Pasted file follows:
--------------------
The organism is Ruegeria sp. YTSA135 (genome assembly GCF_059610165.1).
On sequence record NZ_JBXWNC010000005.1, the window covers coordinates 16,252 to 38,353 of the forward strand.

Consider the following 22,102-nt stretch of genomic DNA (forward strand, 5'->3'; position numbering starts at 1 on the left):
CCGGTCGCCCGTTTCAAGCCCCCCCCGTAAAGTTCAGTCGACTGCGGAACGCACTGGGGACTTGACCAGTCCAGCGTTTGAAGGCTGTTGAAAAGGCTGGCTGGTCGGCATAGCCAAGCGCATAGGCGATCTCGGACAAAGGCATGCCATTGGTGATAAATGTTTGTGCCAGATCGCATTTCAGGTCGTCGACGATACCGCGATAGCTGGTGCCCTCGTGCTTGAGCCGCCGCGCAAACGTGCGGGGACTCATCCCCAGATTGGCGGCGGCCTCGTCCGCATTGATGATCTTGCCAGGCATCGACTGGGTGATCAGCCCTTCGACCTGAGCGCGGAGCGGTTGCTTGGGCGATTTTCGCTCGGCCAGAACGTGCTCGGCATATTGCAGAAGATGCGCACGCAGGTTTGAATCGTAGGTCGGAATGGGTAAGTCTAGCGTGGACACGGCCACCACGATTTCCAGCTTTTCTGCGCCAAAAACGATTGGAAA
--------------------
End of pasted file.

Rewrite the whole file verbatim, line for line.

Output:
The organism is Ruegeria sp. YTSA135 (genome assembly GCF_059610165.1).
On sequence record NZ_JBXWNC010000005.1, the window covers coordinates 16,252 to 38,353 of the forward strand.

Consider the following 22,102-nt stretch of genomic DNA (forward strand, 5'->3'; position numbering starts at 1 on the left):
CCGGTCGCCCGTTTCAAGCCCCCCCCGTAAAGTTCAGTCGACTGCGGAACGCACTGGGGACTTGACCAGTCCAGCGTTTGAAGGCTGTTGAAAAGGCTGGCTGGTCGGCATAGCCAAGCGCATAGGCGATCTCGGACAAAGGCATGCCATTGGTGATAAATGTTTGTGCCAGATCGCATTTCAGGTCGTCGACGATACCGCGATAGCTGGTGCCCTCGTGCTTGAGCCGCCGCGCAAACGTGCGGGGACTCATCCCCAGATTGGCGGCGGCCTCGTCCGCATTGATGATCTTGCCAGGCATCGACTGGGTGATCAGCCCTTCGACCTGAGCGCGGAGCGGTTGCTTGGGCGATTTTCGCTCGGCCAGAACGTGCTCGGCATATTGCAGAAGATGCGCACGCAGGTTTGAATCGTAGGTCGGAATGGGTAAGTCTAGCGTGGACACGGCCACCACGATTTCCAGCTTTTCTGCGCCAAAAACGATTGGAAA